But the coalition that got built, including a lot of progressive labor groups aligned in a way that I have never seen in the past 20 years, was different. And this is underreported wildly like all structural change. We had 1199 SEIU, 32BJ SEIU, Unite Here, CWA and the UFT working in a coherent constant coalition. That had not happened per se, to begin with, except for a few moments. Certainly not in a sustained electoral campaign like that. It was a moment in history with a lot of trust and the willingness to jump together. But that is a paradigm shift also, which didn’t work for the first time, but really reset what happens there in the future.

One of the problems of the past was that a number of theoretically progressive labor unions had been cooperating with the Republicans against their core interest because of some very generous deals. I think we’ve unhinged that once and for all and that’s not a minor achievement. Maybe it’s one of the classic, one step back, two steps forward eventually. If this progressive coalition holds it remakes the political map of New York State. If this was the down payment, I’ll take it any day of the week.

I think the economic crisis is the answer. I think the economic crisis has reshuffled the deck more than any of us yet understand. I think we’ve only begun to experiment with what it means to tap into it and to change our approach. I think my election and some of the other progressive mayors around the country were canaries in the coal mine. I think we were examples in places that people tend to dismiss because they say, “Oh, they’re Democratic, but they’re liberal.” I think there’s much more to it than meets the eye. The referenda in the red states that won on minimum wage and certainly the fast-food workers and Occupy; there’s such a combination of factors that suggests something is changing structurally. If the answer is, “Well, the other side has a lot of money and organization, so let’s all go home,” I’m not saying you’re saying that, I’m saying if that were the way we thought about it, well, it kind of confirms that we’re not going to find out what this moment means. I hope the magic of what we’re doing is, we’re basically saying, “We are going out into this frontier to find what’s there.” There’s something there. There’s no doubt in my mind. This is one thing I can say with assurance. There’s something there.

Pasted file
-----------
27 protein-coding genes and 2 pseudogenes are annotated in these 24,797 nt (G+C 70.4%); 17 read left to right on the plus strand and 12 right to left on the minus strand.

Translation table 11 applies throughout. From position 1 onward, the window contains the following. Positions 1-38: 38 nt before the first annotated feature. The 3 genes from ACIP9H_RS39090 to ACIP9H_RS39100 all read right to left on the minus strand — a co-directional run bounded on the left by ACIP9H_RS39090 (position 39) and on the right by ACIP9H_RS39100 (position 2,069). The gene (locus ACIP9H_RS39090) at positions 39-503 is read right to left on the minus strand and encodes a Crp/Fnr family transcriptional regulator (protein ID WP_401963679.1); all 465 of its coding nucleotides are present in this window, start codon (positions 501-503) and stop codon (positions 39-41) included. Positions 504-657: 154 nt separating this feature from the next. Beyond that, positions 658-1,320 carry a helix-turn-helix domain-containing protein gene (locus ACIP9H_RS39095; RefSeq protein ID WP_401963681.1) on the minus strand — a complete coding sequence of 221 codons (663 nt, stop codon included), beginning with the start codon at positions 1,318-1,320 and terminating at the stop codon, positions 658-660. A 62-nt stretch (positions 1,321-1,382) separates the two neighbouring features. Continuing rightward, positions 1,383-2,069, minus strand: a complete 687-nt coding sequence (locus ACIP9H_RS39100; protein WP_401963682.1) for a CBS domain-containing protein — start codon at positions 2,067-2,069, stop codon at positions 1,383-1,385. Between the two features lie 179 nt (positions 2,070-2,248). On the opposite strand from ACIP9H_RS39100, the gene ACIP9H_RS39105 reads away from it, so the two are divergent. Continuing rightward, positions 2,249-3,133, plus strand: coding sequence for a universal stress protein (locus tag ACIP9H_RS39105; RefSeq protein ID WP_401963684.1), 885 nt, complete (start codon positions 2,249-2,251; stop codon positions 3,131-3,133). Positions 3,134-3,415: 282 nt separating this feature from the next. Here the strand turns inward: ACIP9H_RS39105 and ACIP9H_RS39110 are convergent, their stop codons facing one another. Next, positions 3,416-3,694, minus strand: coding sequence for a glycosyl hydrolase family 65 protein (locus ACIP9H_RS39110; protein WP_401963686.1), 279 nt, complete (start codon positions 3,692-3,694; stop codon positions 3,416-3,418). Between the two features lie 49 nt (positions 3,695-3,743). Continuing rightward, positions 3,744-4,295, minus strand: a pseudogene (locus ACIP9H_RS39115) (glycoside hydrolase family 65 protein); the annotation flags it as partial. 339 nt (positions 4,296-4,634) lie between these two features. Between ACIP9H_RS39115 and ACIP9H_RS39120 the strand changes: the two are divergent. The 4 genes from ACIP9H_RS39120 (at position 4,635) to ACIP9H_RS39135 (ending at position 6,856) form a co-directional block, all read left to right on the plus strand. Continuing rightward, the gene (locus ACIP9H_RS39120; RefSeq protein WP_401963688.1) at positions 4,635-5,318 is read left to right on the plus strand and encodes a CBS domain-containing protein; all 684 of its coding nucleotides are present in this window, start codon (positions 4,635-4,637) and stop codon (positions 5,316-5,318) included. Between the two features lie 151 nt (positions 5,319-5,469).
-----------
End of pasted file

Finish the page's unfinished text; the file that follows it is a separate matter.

I believe there’s an emerging American majority for progressive economic change. The only way we’re going to find out is to go down the road. We don’t have the federal government to play with. That’s what they had in the New Deal — we don’t have that tool. We don’t have the vast resources that the right wing and the Republicans have, but we have a political moment and we still have a lot of reach and firepower of different types. We’ve got to try and knit it together. I have no illusions of grandeur. I just know as the mayor of the biggest city in the country I have some license. And I know as I reach out to others, they’re thinking the same stuff anyway. This is all occurring simultaneously with a lot of the same people. If we do this right, the first coalitional effort will bear some immediate fruit and start some ripples. If that’s working, I think it well could lead to something more substantial and more permanent. But right now, especially in the name of urgency, I want to get something off the ground to grab the moment.

Eric Alterman_crop
Eric Alterman is a distinguished Professor of English and Journalism at Brooklyn College, and a Professor of Journalism at the City University of New York. A prolific writer, Alterman is a senior fellow at the Center for American Progress, where he writes the “Think Again” column. He is also a fellow at the Nation Institute, where he writes the “The Liberal Media” column for The Nation magazine.